New York Times journalist Annie Lowry reports, in a Sunday article:
In 2009 and 2010, total nationwide health care spending grew less than 4 percent per year, the slowest annual pace in more than five decades, according to the latest numbers from the Centers for Medicaid and Medicare Services…..
A recession has caused part of the slowdown, but health care experts and economist’s say the slowdown is greater than the recession impact.
Still, the slowdown was sharper than health economists expected, and a broad, bipartisan range of academics, hospital administrators and policy experts has started to wonder if what had seemed impossible might be happening — if doctors and patients have begun to change their behavior in ways that bend the so-called cost curve….
“The tectonic plates might be beginning to shift,” said Karen Davis, the president of the Commonwealth Fund, a nonprofit research group in New York. “It’s hard to believe everything that’s been tried over the last decade to slow spending wouldn’t be making a difference.”
Experts were surprised, for instance, at a drop in spending on some hospitalized seniors — people enrolled in Medicare, whose coverage the recession should not affect. They also noted that some of the states where health care spending slowed most rapidly were states that were not hit particularly badly by the recession, suggesting that other factors were at play.
“The recession just doesn’t account for the numbers we’re seeing,” said David Cutler, a Harvard health economist and former adviser to President Obama. “I think there’s much more going on.”
The implications of a bend in the cost curve would be enormous. Policy makers on both sides of the aisle see rising health care costs as the central threat to household budgets and the country’s fiscal health. If the growth in Medicare were to come down to a rate of only 1 percentage point a year faster than the economy’s growth, the projected long-term deficit would fall by more than one-third.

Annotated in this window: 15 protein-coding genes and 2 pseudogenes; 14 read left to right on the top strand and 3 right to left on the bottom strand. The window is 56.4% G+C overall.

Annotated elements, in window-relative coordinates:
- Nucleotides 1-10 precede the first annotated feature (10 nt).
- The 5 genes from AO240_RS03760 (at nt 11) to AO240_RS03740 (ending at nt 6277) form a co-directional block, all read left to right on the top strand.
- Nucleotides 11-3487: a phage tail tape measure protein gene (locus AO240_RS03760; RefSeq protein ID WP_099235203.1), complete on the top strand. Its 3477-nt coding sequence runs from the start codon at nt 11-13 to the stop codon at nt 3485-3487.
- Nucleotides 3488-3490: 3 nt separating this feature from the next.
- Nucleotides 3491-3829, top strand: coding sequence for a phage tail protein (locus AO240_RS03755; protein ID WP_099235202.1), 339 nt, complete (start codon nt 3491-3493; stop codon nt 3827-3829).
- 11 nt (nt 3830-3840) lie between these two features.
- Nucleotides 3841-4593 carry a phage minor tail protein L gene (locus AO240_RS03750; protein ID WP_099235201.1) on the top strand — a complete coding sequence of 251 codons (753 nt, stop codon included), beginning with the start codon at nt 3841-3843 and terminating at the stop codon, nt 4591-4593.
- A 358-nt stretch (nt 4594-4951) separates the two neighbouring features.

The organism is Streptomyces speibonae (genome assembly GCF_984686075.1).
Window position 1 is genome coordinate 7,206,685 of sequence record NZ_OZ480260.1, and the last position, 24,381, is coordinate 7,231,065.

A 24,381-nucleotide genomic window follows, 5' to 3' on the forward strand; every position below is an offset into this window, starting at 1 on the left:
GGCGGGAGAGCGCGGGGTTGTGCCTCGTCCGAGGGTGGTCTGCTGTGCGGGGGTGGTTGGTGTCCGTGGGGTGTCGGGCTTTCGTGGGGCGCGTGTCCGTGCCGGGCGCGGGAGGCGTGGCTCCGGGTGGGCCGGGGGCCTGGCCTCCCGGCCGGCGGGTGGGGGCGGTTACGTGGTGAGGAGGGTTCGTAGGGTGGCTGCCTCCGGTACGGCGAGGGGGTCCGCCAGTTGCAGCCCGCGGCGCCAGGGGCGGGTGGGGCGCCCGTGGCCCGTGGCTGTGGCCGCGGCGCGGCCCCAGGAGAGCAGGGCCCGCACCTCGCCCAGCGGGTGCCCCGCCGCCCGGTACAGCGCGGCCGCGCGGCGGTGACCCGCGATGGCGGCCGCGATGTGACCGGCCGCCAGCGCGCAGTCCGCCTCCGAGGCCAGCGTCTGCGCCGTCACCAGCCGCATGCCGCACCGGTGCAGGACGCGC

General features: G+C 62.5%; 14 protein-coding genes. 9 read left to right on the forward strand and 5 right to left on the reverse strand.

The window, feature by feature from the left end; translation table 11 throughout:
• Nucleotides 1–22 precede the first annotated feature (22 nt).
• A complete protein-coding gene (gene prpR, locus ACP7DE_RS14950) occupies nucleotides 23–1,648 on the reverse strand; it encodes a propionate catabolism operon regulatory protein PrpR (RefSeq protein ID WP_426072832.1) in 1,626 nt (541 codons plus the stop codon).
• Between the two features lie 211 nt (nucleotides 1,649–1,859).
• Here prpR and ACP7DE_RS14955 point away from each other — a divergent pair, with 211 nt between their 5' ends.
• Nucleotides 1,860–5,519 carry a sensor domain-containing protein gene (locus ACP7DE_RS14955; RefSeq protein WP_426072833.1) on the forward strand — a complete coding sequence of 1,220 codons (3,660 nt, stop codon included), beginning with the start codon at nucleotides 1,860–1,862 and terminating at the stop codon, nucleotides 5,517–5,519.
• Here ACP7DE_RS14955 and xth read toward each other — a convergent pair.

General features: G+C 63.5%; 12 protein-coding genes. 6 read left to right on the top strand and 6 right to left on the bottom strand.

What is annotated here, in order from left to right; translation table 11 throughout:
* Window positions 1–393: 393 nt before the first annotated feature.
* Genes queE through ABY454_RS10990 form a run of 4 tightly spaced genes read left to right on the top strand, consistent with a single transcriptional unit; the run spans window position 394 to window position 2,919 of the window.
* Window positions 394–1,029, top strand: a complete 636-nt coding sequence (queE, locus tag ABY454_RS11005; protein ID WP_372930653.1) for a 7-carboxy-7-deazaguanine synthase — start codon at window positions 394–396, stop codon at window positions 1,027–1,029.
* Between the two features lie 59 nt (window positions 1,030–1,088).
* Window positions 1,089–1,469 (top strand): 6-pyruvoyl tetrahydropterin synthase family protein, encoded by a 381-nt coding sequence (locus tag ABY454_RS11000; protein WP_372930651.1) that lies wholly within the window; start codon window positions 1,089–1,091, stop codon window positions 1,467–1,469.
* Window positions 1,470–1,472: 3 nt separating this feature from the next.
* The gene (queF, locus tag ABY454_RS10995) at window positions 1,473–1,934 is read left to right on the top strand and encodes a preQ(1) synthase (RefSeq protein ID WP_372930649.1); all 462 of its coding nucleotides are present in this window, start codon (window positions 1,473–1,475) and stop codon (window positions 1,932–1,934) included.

The loss of private insurance has been going on for almost two decades. It’s not a phenomenon unique to any particular administration. As insurance rates rose quickly, employers reduced benefits and increased employee co-pays, which has an effect on health care use. But still health care costs rose smartly. Maybe it’s hitting some type of wall, some sort of limit as to what health care can charge for services. Maybe employers, hospitals and employees are beginning to push back on the fee for service type of care.
“In Massachusetts, we had a lot of political pressure to understand the growth in costs as unsustainable,” said Sandra Fenwick, the chief operating officer of Children’s Hospital Boston, which has put more than 100 reforms into effect, saving millions of dollars, in the past four years. “We had to figure out how we were going to be part of the solution, not part of the problem.”
Ms. Davis of the Commonwealth Fund said that “a lot of the big gains have come from keeping people out of the hospital and the emergency rooms.”
“Five or seven years ago, the private sector started rewarding providers that got their patients’ chronic conditions like diabetes and asthma under control,” Ms. Davis said. “That was couched as a quality-control measure, or putting an emphasis on chronic-disease care. But the direct result is going to be a reduction of hospitalization.”
Moreover, experts said not to discount the accountable-care revolution just because it remained small or because the changes implemented by the Obama health care law had not come into full effect yet.
“In the past, these slowdowns have occurred not just because of the direct effect of reforms, but because of greater attention to reforms changing provider and patient behavior,” said Mark B. McClellan, the economist and doctor who ran Medicare and Medicaid under President George W. Bush.
Beezer here. Oh well, it would be nice if this moderation, or flattening out, of health care cost increases continues. Nobody knows if it will. That’s the problem with projecting trends out into decades, they’re almost always significantly off. If they do continue, then a lot of pressure on longterm debt is lifted because all those debt projections assume the past rates of growth in health care costs.